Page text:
Play is an important part of a puppy’s development, providing both mental and physical stimulation. Not only that, it’s also a great way for you to establish a bond with your puppy.
In some cases, you may find that they are reluctant to give back their toys. This type of behaviour is a form of resource guarding. It might be tempting to let them get their way, but it’s not something we want to encourage. By addressing it earlier – at this stage – it can prevent the problem from escalating and causing more serious consequences in future.
There have been reports that lockdowns have increased behavioural issues in dogs. So it is all the more important that ‘lockdown puppies’ have good manners and behaviours instilled in them from the start.
Table of contents
- What exactly is resource guarding?
- What are the signs of resource guarding?
- Why is early recognition of resource guarding important?
- What are some ways to prevent or stop this behaviour?
- During the training process, it’s important to remain calm and patient
What exactly is resource guarding?
Resource guarding is when a dog exhibits behaviours to tell people and other animals to stay away from a resource they deem valuable. This might include food, toys or certain areas of the house. It is a natural canine behaviour and stems from an instinct to protect resources crucial for survival.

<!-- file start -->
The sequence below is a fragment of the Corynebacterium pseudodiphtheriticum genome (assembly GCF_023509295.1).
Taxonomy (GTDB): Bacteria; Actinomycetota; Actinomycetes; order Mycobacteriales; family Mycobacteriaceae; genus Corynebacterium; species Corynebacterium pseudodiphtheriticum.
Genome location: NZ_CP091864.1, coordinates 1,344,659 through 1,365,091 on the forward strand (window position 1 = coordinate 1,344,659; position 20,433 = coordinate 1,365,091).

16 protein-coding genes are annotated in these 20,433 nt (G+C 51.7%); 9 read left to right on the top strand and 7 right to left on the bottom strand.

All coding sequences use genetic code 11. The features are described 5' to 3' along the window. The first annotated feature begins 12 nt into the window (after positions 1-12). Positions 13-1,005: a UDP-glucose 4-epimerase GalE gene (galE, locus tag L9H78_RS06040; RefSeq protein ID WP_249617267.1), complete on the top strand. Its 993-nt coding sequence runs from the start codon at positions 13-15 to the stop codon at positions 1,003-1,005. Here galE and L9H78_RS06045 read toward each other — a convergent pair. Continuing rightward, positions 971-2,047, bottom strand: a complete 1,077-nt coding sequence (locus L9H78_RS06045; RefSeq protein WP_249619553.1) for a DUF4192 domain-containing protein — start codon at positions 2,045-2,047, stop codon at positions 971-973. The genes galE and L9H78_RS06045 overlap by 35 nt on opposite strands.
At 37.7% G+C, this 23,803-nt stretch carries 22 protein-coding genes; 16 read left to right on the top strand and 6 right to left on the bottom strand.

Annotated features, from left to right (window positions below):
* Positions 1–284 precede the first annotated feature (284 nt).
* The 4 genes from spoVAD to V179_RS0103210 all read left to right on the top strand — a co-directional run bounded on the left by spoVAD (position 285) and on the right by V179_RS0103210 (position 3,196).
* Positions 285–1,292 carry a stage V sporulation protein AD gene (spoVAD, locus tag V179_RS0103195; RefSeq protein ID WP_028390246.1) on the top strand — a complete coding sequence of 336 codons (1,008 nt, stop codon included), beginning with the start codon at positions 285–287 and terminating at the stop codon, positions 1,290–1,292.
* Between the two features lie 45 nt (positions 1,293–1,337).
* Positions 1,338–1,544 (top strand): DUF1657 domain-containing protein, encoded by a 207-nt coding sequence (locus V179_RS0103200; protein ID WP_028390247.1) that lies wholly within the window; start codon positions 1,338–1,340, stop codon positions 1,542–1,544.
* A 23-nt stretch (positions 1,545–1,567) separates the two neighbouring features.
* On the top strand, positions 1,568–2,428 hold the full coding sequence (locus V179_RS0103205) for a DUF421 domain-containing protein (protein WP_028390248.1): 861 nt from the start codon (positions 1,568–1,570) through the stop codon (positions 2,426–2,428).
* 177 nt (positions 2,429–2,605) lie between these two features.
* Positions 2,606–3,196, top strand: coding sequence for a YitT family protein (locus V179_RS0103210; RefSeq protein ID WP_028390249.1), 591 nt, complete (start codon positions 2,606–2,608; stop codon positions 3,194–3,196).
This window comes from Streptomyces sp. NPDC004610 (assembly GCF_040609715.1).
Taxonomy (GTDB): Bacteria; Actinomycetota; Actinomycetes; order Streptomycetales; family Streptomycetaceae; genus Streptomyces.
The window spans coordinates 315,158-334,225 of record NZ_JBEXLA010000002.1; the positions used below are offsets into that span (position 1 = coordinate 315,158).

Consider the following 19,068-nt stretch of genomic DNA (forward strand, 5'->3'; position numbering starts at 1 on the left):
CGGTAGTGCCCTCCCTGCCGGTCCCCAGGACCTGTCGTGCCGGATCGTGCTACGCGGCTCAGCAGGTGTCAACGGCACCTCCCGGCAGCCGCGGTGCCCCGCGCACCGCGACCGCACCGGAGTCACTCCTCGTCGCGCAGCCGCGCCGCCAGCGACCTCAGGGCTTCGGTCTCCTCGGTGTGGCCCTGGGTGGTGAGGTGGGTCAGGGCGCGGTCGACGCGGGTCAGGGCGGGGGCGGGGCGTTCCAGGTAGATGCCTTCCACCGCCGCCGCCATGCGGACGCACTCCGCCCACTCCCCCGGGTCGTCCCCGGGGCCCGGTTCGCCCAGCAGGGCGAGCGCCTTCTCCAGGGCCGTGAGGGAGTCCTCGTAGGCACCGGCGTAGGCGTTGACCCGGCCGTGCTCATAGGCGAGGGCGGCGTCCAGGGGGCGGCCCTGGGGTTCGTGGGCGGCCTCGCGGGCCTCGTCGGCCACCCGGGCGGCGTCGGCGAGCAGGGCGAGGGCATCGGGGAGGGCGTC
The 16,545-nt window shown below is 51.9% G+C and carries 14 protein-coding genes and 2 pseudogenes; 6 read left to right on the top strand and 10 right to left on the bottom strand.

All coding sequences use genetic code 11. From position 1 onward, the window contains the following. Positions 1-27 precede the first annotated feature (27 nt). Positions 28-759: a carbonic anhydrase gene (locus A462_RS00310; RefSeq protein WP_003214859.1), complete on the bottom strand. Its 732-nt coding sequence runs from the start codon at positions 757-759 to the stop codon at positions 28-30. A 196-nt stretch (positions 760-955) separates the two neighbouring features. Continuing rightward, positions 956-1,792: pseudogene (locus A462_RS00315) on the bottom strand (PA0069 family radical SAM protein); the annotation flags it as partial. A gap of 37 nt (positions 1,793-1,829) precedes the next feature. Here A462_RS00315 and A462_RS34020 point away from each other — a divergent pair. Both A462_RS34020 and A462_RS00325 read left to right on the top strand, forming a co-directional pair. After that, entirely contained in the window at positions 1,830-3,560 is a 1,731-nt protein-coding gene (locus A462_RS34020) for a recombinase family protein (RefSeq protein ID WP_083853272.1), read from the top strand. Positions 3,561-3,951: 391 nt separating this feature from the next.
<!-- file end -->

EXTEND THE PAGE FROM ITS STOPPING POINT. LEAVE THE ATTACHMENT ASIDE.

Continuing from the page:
However, the extension of this behaviour into the home setting is inappropriate and unnecessary. Since the behaviour can be fear-driven, the goal is to create an environment in which your puppy doesn’t feel threatened by others approaching objects that are valuable to them.
What are the signs of resource guarding?
There are wide-ranging signs of resource guarding. The most obvious sign is aggression. A puppy may snap or bite if someone tries to take away a toy. Some may give off threatening signs by tensing their body, baring their teeth or growling. Others may display milder avoidance behaviours that aren’t as easy to pick up on. This includes positioning their head or body so that they maintain control of the toy or running away with it and hiding.
Why is early recognition of resource guarding important?
As with most behavioural issues, it is far easier to prevent resource guarding in dogs when they are young than try to fix the problem further down the line. A study showed that owners are very good at identifying resource guarding aggression, but are less likely to recognise avoidance and threat behaviours.
By having an awareness of the more subtle patterns, early intervention can take place. This will reduce your puppy’s stress and fear levels and, in turn, take away their need to ‘protect’ themselves with aggression. These problem behaviours aren’t something your puppy will simply grow out of. If anything, they may become more ingrained and cause potential harm to others, especially children or other animals.
What are some ways to prevent or stop this behaviour?
Lockdowns have greatly reduced opportunities for puppy socialisation and access to training classes. Proper socialisation and training are fundamental for preventing a range of undesirable behaviours. Fortunately, there are training techniques that can be carried out at home to teach your puppy that is inappropriate for them to be possessive of their toys.